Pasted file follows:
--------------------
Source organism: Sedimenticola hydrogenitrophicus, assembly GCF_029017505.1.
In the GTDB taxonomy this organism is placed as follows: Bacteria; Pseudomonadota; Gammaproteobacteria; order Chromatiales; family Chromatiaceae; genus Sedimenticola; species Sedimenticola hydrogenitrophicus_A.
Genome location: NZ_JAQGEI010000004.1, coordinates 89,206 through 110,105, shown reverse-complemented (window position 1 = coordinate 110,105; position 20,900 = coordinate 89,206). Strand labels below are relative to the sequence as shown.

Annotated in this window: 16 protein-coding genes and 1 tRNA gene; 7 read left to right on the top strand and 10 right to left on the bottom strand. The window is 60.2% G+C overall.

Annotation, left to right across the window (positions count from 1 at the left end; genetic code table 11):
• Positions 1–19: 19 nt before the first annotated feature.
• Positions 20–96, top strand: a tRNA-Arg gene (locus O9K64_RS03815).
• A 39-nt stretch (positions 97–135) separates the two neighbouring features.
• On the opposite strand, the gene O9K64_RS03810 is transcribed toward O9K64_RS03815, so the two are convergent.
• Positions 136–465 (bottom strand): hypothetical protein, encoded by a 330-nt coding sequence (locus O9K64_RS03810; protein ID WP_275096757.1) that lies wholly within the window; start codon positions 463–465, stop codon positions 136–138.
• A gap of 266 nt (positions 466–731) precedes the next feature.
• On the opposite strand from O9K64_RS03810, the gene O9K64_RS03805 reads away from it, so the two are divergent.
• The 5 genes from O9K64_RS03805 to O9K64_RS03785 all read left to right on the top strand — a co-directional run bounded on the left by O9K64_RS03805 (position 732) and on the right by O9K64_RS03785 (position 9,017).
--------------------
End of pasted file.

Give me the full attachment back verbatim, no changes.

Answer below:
Source organism: Sedimenticola hydrogenitrophicus, assembly GCF_029017505.1.
In the GTDB taxonomy this organism is placed as follows: Bacteria; Pseudomonadota; Gammaproteobacteria; order Chromatiales; family Chromatiaceae; genus Sedimenticola; species Sedimenticola hydrogenitrophicus_A.
Genome location: NZ_JAQGEI010000004.1, coordinates 89,206 through 110,105, shown reverse-complemented (window position 1 = coordinate 110,105; position 20,900 = coordinate 89,206). Strand labels below are relative to the sequence as shown.

Annotated in this window: 16 protein-coding genes and 1 tRNA gene; 7 read left to right on the top strand and 10 right to left on the bottom strand. The window is 60.2% G+C overall.

Annotation, left to right across the window (positions count from 1 at the left end; genetic code table 11):
• Positions 1–19: 19 nt before the first annotated feature.
• Positions 20–96, top strand: a tRNA-Arg gene (locus O9K64_RS03815).
• A 39-nt stretch (positions 97–135) separates the two neighbouring features.
• On the opposite strand, the gene O9K64_RS03810 is transcribed toward O9K64_RS03815, so the two are convergent.
• Positions 136–465 (bottom strand): hypothetical protein, encoded by a 330-nt coding sequence (locus O9K64_RS03810; protein ID WP_275096757.1) that lies wholly within the window; start codon positions 463–465, stop codon positions 136–138.
• A gap of 266 nt (positions 466–731) precedes the next feature.
• On the opposite strand from O9K64_RS03810, the gene O9K64_RS03805 reads away from it, so the two are divergent.
• The 5 genes from O9K64_RS03805 to O9K64_RS03785 all read left to right on the top strand — a co-directional run bounded on the left by O9K64_RS03805 (position 732) and on the right by O9K64_RS03785 (position 9,017).